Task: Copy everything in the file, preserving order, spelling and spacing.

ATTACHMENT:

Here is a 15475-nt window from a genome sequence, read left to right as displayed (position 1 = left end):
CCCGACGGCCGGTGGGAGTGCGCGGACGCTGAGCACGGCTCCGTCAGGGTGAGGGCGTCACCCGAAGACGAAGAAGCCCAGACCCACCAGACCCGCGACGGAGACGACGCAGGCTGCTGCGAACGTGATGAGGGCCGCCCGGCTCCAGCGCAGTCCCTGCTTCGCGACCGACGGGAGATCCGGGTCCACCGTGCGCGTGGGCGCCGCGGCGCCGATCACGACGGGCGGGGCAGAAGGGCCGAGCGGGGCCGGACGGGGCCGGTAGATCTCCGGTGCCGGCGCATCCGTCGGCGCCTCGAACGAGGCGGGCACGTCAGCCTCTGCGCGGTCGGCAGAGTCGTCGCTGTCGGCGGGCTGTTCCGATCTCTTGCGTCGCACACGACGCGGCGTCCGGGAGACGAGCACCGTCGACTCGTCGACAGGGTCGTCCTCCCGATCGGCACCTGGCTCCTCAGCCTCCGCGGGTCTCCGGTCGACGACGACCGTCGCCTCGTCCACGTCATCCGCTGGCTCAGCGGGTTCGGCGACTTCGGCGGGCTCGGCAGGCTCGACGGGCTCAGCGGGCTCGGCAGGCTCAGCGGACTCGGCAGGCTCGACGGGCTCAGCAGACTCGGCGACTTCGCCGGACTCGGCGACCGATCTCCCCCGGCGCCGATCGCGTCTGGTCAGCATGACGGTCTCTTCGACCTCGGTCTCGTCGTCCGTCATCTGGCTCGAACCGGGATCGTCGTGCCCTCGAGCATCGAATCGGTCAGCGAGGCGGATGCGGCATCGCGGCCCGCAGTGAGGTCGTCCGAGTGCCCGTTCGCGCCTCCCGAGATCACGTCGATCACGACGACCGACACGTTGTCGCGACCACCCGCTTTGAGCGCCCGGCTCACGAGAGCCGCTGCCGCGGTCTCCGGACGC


Here is a 15475-nt window from a genome sequence, read left to right as displayed (position 1 = left end):
CCCGACGGCCGGTGGGAGTGCGCGGACGCTGAGCACGGCTCCGTCAGGGTGAGGGCGTCACCCGAAGACGAAGAAGCCCAGACCCACCAGACCCGCGACGGAGACGACGCAGGCTGCTGCGAACGTGATGAGGGCCGCCCGGCTCCAGCGCAGTCCCTGCTTCGCGACCGACGGGAGATCCGGGTCCACCGTGCGCGTGGGCGCCGCGGCGCCGATCACGACGGGCGGGGCAGAAGGGCCGAGCGGGGCCGGACGGGGCCGGTAGATCTCCGGTGCCGGCGCATCCGTCGGCGCCTCGAACGAGGCGGGCACGTCAGCCTCTGCGCGGTCGGCAGAGTCGTCGCTGTCGGCGGGCTGTTCCGATCTCTTGCGTCGCACACGACGCGGCGTCCGGGAGACGAGCACCGTCGACTCGTCGACAGGGTCGTCCTCCCGATCGGCACCTGGCTCCTCAGCCTCCGCGGGTCTCCGGTCGACGACGACCGTCGCCTCGTCCACGTCATCCGCTGGCTCAGCGGGTTCGGCGACTTCGGCGGGCTCGGCAGGCTCGACGGGCTCAGCGGGCTCGGCAGGCTCAGCGGACTCGGCAGGCTCGACGGGCTCAGCAGACTCGGCGACTTCGCCGGACTCGGCGACCGATCTCCCCCGGCGCCGATCGCGTCTGGTCAGCATGACGGTCTCTTCGACCTCGGTCTCGTCGTCCGTCATCTGGCTCGAACCGGGATCGTCGTGCCCTCGAGCATCGAATCGGTCAGCGAGGCGGATGCGGCATCGCGGCCCGCAGTGAGGTCGTCCGAGTGCCCGTTCGCGCCTCCCGAGATCACGTCGATCACGACGACCGACACGTTGTCGCGACCACCCGCTTTGAGCGCCCGGCTCACGAGAGCCGCTGCCGCGGTCTCCGGACGC